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Appointing an estate administrator

| Jun 21, 2021 | Probate |

When you prepare your last will and testament, you will normally name someone to serve as the executor of your estate. However, if you are a Florida resident and fail to do so, or if you die intestate, the probate court will appoint someone to administer your estate.

Assigning an administrator

If you haven’t designated someone to take care of probate administration duties, the courts may appoint an administrator and in some cases a guardian ad litem during the proceeding. The guardian will represent unborn individuals, minors, and incapacitated individuals who could be eligible to benefit from your estate. If there is no conflict of interest, the administrator and guardian ad litem can be the same person and will file an oath to perform all duties pertaining to your will properly and consistently. This individual should appear for hearings in person when the courts request that they do so.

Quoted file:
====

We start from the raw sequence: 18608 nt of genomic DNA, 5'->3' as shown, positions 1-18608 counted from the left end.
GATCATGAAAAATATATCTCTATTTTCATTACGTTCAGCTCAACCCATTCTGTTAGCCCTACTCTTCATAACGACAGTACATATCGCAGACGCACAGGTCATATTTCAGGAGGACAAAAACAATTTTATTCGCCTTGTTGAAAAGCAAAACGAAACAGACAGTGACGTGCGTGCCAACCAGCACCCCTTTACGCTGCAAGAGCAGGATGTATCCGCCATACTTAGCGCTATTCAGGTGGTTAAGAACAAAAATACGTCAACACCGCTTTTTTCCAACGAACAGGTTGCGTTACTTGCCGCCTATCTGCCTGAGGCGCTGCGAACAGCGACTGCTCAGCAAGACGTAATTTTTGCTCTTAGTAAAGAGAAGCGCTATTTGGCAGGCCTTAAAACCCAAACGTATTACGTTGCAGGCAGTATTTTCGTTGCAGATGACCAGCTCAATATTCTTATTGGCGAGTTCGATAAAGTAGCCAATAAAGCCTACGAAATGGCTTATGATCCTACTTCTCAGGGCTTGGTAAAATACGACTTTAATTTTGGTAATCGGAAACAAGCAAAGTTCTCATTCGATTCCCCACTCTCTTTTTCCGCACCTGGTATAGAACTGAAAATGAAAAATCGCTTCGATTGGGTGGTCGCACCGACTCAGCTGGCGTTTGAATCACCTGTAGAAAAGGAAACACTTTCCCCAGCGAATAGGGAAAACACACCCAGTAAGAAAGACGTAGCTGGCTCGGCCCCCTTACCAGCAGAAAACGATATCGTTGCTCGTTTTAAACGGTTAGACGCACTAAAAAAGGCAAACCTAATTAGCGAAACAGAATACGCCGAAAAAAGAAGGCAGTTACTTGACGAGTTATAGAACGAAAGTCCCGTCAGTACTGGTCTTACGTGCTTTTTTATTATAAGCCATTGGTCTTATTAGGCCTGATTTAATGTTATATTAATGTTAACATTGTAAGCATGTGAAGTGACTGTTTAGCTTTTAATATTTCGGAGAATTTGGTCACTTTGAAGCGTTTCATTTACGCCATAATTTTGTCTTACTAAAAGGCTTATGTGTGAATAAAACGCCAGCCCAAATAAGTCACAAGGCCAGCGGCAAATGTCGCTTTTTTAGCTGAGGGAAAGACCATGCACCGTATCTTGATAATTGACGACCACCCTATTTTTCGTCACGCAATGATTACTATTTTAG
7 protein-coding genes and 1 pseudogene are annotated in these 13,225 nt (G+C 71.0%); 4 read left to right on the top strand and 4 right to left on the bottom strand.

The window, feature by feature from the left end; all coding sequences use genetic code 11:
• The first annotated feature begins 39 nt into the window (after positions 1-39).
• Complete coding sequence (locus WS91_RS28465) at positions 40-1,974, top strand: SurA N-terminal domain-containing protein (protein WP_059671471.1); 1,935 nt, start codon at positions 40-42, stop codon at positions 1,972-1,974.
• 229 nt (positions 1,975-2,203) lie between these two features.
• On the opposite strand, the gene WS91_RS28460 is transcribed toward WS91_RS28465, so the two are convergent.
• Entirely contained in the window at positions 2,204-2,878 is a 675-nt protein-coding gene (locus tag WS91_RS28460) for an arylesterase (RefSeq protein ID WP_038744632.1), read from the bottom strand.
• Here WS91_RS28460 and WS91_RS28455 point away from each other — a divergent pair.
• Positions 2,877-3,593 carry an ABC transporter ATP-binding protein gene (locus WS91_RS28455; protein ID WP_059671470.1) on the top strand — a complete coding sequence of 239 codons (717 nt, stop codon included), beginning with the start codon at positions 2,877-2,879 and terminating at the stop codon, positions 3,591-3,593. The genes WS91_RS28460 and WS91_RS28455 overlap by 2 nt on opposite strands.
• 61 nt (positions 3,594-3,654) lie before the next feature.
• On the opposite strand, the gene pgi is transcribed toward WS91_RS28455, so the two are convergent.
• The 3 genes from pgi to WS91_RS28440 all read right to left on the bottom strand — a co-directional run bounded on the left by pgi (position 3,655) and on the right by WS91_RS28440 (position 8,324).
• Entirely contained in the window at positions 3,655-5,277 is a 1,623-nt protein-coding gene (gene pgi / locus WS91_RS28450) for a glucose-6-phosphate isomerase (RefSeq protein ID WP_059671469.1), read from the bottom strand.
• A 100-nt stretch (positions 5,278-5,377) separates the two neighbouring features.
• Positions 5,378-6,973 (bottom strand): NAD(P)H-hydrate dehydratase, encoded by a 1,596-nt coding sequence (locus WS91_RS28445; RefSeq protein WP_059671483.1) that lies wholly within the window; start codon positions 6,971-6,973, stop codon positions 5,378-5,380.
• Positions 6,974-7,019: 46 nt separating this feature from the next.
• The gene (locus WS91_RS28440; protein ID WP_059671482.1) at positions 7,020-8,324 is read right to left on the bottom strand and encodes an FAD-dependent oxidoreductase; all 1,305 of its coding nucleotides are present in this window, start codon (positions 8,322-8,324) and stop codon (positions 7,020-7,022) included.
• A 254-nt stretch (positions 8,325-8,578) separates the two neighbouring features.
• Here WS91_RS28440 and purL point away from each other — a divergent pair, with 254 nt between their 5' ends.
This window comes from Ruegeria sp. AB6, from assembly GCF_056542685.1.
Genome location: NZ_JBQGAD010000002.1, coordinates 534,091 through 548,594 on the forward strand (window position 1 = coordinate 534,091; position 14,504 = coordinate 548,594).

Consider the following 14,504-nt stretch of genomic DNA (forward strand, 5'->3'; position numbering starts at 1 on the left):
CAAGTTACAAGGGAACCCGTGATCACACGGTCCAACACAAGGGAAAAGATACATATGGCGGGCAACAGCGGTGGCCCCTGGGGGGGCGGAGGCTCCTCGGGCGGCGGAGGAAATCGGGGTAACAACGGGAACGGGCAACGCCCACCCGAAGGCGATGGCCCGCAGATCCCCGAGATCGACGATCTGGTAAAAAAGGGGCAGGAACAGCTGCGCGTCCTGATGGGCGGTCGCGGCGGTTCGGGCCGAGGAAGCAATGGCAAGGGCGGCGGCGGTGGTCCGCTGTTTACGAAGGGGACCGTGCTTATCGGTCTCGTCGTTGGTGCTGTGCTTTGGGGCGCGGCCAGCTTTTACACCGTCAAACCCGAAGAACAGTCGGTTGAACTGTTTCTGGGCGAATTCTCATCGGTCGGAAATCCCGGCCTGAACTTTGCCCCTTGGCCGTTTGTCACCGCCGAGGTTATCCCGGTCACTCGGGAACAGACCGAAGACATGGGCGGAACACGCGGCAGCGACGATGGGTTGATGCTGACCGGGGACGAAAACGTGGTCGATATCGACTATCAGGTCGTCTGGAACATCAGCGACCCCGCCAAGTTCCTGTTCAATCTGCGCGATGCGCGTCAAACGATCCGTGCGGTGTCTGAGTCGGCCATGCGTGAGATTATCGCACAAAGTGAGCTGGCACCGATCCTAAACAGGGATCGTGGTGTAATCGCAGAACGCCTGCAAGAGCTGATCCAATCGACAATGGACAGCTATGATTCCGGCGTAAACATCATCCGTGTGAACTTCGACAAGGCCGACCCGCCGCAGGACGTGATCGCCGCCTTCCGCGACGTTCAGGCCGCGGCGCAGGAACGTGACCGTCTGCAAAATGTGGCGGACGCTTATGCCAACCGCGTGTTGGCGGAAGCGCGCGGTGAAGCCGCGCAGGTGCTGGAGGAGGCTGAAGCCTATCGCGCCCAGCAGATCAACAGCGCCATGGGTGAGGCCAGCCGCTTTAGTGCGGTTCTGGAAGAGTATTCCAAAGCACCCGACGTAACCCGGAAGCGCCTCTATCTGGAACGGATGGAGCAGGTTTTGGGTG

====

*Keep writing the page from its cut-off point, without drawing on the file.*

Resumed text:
Petitioning for appointing a guardian

Petitions for appointment of the guardian ad litem must state the address and initials of each incapacitated or disabled person or minor in the will. The birthdates for all minors must be submitted to the court as well.

The probate administration petition must also contain the name and address of each minor’s guardian, as well as the contact information for the guardian of each incapacitated individual. The courts will also look to see that there is a description of the interest in the probate proceedings for each minor, each individual with a developmental disability, or each incapacitated individual. The petition should indicate the reason for the appointment of a guardian so the court can review the case thoroughly before issuing a ruling.

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